With little choice now but to give in to their demands, the British authorities begin to round up the children under the pretense of giving them inoculations. Panic begins to set in as parents begin ...
An alien race known as the "456" demand 10% of the Earth's children to be handed over. The chemicals within Earth children brings pleasure to the 456, and the children going to hooked up to them as ...
Captain Jack Harkness, the former Time Agent and con man from the 51st century last seen traveling with the Doctor, ventures to early 21st century Cardiff. There, he becomes a member of Torchwood Institute, a renegade criminal investigation group founded by Queen Victoria to battle hostile extraterrestrial and supernatural threats.Written by
In certain episodes, Torchwood members use a drug called "Retcon" to wipe the memories of people who know too much about the organization. Retcon is a term derived from "Retroactive Continuity" and is used in serialized fiction, especially comic books, for when new events effectively change or erase the established history of a series. See more »
Captain Jack Harkness:
[voiceover during second season opening]
Torchwood: outside the government, beyond the police. Fighting for the future on behalf of the human race. The 21st Century is when everything changes -- and Torchwood is ready.
See more »
As this series was released in Spain before Doctor Who, the translation modifies some mayor canon facts in order to make them understandable for the audience. Because of that, the Doctor is always referenced as "Doctor Who" and Cybermen are called Cyborgs. No dubbing actors repeated their roles in both series. Some other modifications were also made when Doctor Who (1963) was first broadcast in Castilian Spanish. See more »
Torchwood. There is nothing else like it. If you're looking for serious conventional scifi that tackles the universal problems of the cosmos and ends in an epic battle between good and evil this won't be the show for you.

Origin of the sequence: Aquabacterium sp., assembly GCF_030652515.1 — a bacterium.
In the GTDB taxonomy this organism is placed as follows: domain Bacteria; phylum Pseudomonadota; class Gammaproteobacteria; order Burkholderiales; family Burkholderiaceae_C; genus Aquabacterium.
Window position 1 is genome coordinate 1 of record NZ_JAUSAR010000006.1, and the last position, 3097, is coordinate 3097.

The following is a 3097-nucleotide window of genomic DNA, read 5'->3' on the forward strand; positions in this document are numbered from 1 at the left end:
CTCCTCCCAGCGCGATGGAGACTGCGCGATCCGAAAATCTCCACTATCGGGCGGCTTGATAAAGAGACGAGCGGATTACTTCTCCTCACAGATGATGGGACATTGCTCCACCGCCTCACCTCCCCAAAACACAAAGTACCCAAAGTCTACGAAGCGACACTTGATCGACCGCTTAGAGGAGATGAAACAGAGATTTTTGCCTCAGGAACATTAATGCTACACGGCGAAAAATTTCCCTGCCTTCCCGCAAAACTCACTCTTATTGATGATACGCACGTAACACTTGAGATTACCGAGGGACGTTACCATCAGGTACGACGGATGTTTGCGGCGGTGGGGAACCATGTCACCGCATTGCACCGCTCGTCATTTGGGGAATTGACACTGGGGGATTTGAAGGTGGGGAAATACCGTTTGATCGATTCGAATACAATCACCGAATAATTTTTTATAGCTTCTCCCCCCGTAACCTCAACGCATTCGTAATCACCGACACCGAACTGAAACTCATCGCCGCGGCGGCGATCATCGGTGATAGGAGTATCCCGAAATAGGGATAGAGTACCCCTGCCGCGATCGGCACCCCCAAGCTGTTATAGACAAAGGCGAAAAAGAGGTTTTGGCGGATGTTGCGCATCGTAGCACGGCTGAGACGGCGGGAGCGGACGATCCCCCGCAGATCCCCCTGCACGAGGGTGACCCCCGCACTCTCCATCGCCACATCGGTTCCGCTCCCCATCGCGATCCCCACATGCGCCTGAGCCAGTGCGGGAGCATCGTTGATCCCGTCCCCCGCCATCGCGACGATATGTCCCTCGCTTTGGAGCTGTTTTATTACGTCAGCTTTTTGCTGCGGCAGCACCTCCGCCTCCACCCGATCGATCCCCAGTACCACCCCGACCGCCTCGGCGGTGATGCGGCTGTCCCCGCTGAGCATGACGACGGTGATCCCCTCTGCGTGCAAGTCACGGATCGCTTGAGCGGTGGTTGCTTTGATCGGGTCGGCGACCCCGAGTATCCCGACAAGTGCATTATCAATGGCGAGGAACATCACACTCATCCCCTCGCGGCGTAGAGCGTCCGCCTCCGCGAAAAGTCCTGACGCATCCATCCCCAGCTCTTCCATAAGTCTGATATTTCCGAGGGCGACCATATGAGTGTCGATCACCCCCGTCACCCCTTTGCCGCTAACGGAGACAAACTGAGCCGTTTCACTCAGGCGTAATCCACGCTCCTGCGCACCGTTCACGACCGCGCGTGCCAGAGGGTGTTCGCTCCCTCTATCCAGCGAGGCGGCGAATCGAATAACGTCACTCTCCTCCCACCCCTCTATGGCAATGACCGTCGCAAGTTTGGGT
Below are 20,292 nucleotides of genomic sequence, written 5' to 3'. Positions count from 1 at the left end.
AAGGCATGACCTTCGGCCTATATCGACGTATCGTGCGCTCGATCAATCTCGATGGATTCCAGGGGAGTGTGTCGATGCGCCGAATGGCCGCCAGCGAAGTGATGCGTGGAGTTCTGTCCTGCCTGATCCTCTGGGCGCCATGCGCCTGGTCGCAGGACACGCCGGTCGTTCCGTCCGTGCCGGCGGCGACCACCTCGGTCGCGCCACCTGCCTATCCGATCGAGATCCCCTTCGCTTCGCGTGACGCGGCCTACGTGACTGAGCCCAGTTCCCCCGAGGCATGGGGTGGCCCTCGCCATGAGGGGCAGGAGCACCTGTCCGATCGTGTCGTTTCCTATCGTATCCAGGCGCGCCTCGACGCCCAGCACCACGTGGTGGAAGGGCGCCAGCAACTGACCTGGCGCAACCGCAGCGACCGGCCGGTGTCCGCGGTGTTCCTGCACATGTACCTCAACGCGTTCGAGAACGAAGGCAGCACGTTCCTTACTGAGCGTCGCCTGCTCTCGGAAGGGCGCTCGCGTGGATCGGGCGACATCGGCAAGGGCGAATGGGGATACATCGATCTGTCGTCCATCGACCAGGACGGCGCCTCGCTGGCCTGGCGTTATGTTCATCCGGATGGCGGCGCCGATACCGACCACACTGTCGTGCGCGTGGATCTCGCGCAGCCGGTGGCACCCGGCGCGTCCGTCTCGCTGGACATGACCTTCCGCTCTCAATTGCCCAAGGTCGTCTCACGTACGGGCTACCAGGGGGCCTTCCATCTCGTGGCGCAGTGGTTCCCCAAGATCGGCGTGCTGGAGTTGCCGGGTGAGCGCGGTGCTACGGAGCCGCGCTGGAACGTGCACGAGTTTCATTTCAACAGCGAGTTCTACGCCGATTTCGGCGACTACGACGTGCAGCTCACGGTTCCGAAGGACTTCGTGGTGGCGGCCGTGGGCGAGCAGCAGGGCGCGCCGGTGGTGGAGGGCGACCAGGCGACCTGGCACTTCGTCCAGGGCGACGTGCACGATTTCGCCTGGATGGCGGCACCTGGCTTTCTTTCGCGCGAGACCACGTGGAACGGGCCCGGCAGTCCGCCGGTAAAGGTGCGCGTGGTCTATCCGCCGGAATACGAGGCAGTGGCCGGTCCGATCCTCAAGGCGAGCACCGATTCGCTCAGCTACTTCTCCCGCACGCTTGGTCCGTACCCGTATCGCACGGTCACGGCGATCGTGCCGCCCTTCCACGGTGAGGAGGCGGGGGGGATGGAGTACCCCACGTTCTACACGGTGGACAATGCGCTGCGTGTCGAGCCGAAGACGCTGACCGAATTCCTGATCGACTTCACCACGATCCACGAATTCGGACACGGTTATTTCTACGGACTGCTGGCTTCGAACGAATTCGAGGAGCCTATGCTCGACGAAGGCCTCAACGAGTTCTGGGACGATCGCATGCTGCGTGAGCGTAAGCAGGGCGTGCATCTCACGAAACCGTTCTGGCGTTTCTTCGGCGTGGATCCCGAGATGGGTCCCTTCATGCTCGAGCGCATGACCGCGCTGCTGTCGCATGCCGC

OTOH, if you're looking for a fun sexy romp that gets serious when it needs to, focuses on the human factor and plays fast and loose with just about every "rule" imaginable, you'll find it in Torchwood. It's just what it's billed to be - Doctor Who for the grown-up set, the open-minded set, the slightly skewed set.
John Barrowman does a terrific job as Cap'n Jack Harkness, a man whose lived a life that won't allow him to die and has taught him a flexible sense of morality to match his flexible sense of sexuality. Cap'n Jack laughs, jokes, flirts and fights his way through one set after another of impossible circumstances, but a heart of gold beats beneath his suspendered chest. His team means everything to him and he'll give anything to protect them.
Playing Alfred to Jack's Batman is Ianto Jones. Gareth David-Lloyd is a lovely young talent who adds more depth to Torchwood's favorite coffee boy with each passing episode. He's bright and soulful with a very British sense of humor that hides a deep and painful sorrow. A real find for the producers of the show. He's fascinating to watch and even more fascinating to guess his motivations.
Every superhero needs someone to keep them in touch with their humanity and that exists in the person of Gwen Cooper (Eve Myles). A terrific spunky heroine with the sensibilities of a crafty cop, she keeps her boss focused on the human factor when his instincts tell him to shoot first and ask questions later--a conscience when Jack needs one the most.
But beware, this may not be the show for family viewing on a Saturday night. It deals frankly with human sexuality. It can be violent, gruesome, bloody and heart breaking. It can make you laugh one moment and tear up the next, but it can also send chills down your spine.
All in all if your up for some alternative entertainment this show can be pretty terrific. Open your mind and dive in. It won't be for everyone but if you like, chances are you'll love it.
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